Profile: Andrew Mitchell
Long-standing Conservative MP Andrew Mitchell has only recently been put in charge of keeping the Tory backbenches in order as David Cameron's new chief whip.
He was moved from his role in international development earlier this month.
But he is no newbie to politics, having first been elected as an MP in the eighties and growing up in a political household - his MP father Sir David Mitchell served as a minister under Margaret Thatcher.
Mr Mitchell, 56, was educated at Rugby public school. It is here the self confessed "stern disciplinarian" is said to have earned the nickname "Thrasher".
He read history at Jesus College, Cambridge where his extra curricular activities included chairing the student Conservatives and becoming President of the Cambridge Union.
Before going to university, Mr Mitchell served in the Royal Tank Regiment and as a UN peacekeeper in Cyprus.
But upon graduating he moved into the world of banking, taking up a role with investment bank Lazard Brothers.
During this time he got married to Sharon, a doctor. They have two daughters.
He was determined to get into politics and, having failed to get elected in 1983 in Sunderland South, he won the seat of Gedling in Nottinghamshire in 1987.
Here he started his career in the whip's office, serving as a government whip during the notorious rebellion over the Maastricht Treaty - where a number of Conservative MPs voted against Prime Minister John Major.
He was made a vice-chair of the Conservative Party and later promoted to be social security minister, and he was tipped as a future chief whip in the mid-1990s.
But his career suffered a set back when he lost his seat in the Labour landslide of 1997.
This brought to an end a decade of serving in the House of Commons alongside his father - who retired the same year.
He returned to Lazard Brothers as a director and began his search for a new, and hopefully safer, seat.
After five other attempts, he beat a large field to succeed Sir Norman Fowler in Sutton Coldfield, where he has built up a large majority since 2001.
Back inside the Commons, he got involved with the party's leadership machinations as it tried to find someone to take on Tony Blair.
As early as October 2002 he was named by the Daily Telegraph as one of four ringleaders in a plot to oust then leader Iain Duncan Smith.
He found favour with Mr Duncan Smith's replacement, Michael Howard, who promoted him into the shadow cabinet as shadow international development secretary after the 2005 general election.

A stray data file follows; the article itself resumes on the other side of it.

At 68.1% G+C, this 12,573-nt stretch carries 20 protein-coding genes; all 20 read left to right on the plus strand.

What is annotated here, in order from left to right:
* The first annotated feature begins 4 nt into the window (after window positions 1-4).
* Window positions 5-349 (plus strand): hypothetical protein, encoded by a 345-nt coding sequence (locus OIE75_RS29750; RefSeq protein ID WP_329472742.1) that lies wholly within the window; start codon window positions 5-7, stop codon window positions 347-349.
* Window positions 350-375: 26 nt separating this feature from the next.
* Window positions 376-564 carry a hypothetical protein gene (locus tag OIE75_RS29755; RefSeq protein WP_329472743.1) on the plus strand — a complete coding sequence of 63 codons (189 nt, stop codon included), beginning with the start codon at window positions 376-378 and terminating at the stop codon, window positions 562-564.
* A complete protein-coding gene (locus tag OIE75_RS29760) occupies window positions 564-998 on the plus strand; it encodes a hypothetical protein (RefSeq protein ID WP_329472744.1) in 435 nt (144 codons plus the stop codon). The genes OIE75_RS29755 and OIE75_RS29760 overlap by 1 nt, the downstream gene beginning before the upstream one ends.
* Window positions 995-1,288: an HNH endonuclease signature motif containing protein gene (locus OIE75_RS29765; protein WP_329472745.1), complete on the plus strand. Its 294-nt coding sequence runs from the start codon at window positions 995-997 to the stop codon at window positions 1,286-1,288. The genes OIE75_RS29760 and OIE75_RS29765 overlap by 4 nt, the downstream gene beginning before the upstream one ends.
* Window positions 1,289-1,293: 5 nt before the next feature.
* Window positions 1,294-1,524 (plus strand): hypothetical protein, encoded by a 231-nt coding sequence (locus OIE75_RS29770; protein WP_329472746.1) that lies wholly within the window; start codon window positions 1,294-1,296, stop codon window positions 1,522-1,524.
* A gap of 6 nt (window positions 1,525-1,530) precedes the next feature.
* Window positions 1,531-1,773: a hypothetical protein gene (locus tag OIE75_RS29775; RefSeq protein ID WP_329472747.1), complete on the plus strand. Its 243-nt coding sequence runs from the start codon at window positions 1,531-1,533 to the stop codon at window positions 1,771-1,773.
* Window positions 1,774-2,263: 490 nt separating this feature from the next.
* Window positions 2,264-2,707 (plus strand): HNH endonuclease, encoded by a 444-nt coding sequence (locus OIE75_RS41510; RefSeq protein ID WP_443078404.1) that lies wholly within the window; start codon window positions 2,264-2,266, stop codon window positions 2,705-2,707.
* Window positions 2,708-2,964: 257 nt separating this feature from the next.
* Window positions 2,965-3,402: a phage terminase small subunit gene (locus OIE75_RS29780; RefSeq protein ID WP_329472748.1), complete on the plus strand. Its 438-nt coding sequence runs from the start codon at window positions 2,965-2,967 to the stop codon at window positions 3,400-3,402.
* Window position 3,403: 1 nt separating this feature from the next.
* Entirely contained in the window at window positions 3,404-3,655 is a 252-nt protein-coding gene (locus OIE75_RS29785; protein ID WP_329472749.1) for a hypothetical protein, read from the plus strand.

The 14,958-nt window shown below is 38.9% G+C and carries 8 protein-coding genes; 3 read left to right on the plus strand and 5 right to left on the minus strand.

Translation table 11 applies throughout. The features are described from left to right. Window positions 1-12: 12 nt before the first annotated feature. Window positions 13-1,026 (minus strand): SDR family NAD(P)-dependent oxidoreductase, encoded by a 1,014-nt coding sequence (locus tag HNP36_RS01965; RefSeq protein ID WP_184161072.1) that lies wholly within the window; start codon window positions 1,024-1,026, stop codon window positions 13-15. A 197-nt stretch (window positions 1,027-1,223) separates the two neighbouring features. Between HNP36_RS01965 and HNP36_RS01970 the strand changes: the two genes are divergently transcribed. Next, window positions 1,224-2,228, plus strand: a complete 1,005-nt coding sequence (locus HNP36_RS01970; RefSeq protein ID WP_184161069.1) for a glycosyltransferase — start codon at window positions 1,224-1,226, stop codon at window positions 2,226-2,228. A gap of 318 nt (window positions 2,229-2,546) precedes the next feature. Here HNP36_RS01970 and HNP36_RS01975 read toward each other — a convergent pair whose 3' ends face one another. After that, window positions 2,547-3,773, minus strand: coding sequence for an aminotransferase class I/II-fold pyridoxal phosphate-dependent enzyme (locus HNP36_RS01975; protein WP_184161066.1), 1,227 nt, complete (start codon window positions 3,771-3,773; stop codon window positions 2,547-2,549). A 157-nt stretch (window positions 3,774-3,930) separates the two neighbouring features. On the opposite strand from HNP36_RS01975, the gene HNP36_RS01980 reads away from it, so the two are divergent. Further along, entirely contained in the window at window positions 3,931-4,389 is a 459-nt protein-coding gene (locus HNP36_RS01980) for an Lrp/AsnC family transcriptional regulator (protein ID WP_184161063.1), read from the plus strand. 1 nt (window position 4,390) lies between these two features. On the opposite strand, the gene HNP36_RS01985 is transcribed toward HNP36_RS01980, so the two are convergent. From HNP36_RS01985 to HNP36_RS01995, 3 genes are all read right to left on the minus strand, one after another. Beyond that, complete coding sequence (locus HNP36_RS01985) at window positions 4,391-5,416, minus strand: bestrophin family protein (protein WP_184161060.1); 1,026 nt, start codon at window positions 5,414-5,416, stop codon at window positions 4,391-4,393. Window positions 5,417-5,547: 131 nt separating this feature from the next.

He ran David Davis' failed leadership campaign in 2005, but kept his shadow cabinet job under David Cameron's regime. He is now seen as a Cameron loyalist.
Mr Mitchell stayed in the shadow international development role all the way through to the 2010 general election, after which he took the post on in government.
He oversaw moves to make aid more transparent and repeatedly pledged to enshrine in law an obligation for the UK to spend 0.7% of its national income on overseas aid - something which has angered some of his Conservative colleagues.
When David Cameron carried out his first major reshuffle in early September, he made Mr Mitchell his new chief whip.
It was a couple of weeks after taking up this job that, after what he called a "long and extremely frustrating day", he allegedly swore at a police officer who stopped him cycling out of the main Downing Street gates.
He initially issued a written apology for the outburst, which was also reported to have seen him calling the officer a "pleb", with Mr Mitchell apologising on camera for the first time five days after the incident.
In his public apology he said he was sorry he had not shown the police enough respect, but denied saying the words attributed to him in The Sun newspaper.
But his statement failed to end the row about the incident, with Labour and the Police Federation both calling for a full inquiry into what Mr Mitchell said, while a series of senior Lib Dems said he had left questions unanswered.
His friend of 25 years, MP Michael Brown - who worked with Mr Mitchell in the whips office in the early nineties - said the incident was "totally and utterly out of character".
He said: "A 30 second moment of madness by the chief whip, who I know to be a very decent and honourable man.
"I come from the wrong side of the tracks. I'm a secondary modern school boy, an eleven plus failure and I can tell you working with Andrew Mitchell was an absolute delight and a privilege."